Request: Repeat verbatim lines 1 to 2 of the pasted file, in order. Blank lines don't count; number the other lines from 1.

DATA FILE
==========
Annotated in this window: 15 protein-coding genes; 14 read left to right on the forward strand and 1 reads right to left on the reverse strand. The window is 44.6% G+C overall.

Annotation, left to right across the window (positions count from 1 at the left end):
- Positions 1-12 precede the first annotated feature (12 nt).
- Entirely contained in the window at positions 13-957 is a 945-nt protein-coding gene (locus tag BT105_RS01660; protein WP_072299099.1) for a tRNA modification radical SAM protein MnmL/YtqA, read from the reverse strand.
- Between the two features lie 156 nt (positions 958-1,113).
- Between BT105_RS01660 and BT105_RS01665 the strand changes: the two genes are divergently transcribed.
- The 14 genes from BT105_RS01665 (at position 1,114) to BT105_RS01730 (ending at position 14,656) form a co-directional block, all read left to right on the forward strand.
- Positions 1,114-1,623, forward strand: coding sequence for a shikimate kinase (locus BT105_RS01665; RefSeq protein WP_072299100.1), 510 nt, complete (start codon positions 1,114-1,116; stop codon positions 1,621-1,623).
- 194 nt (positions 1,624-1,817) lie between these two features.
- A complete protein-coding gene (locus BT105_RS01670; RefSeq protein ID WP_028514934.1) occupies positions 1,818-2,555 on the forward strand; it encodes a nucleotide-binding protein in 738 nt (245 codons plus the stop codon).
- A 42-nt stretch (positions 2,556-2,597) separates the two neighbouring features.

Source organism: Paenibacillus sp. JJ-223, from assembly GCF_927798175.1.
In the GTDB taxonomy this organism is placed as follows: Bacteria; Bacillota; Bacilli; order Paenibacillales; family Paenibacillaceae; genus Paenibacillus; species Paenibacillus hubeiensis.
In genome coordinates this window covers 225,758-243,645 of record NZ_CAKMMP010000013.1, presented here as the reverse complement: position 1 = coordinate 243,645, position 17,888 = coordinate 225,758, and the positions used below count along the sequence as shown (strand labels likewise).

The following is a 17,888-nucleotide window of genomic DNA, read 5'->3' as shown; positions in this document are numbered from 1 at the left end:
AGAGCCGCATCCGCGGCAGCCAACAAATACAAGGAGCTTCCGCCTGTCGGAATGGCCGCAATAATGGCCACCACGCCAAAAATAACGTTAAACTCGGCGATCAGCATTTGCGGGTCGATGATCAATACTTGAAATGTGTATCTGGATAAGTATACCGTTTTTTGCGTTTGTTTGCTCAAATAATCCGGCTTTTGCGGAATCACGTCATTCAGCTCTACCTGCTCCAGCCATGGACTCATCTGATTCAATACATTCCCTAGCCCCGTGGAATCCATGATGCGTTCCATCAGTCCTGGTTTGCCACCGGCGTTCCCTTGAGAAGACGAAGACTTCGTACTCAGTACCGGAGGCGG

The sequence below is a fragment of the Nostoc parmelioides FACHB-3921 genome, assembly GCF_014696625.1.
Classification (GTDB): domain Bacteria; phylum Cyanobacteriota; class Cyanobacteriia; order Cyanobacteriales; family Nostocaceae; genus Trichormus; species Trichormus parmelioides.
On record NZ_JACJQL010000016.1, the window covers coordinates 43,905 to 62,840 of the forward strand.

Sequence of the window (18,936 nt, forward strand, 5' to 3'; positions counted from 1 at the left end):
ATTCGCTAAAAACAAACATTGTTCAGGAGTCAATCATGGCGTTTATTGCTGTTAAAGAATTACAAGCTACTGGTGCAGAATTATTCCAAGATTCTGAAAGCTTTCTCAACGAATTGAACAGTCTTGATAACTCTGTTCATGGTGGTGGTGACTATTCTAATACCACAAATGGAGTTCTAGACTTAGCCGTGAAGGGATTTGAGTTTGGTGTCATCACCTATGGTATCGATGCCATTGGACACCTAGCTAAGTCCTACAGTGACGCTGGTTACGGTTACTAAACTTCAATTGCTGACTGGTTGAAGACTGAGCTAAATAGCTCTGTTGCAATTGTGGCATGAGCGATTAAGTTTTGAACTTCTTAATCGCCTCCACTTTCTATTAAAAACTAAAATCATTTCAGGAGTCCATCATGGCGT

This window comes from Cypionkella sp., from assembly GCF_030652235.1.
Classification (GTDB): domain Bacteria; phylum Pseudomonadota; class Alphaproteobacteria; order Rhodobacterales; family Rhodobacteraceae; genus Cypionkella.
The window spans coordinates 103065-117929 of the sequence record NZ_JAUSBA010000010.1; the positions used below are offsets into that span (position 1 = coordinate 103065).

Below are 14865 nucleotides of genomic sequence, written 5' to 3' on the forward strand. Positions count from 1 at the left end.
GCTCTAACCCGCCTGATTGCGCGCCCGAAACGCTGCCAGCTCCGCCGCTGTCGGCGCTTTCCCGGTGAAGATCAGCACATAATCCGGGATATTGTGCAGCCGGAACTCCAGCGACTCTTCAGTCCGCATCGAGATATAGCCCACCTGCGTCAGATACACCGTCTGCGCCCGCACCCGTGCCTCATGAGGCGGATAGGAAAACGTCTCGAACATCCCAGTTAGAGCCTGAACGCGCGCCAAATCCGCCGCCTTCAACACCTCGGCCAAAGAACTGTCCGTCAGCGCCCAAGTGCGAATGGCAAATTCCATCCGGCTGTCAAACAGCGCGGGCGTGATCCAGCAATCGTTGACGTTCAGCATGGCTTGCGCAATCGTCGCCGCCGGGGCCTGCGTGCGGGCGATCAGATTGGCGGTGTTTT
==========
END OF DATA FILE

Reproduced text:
Annotated in this window: 15 protein-coding genes; 14 read left to right on the forward strand and 1 reads right to left on the reverse strand. The window is 44.6% G+C overall.

Annotation, left to right across the window (positions count from 1 at the left end):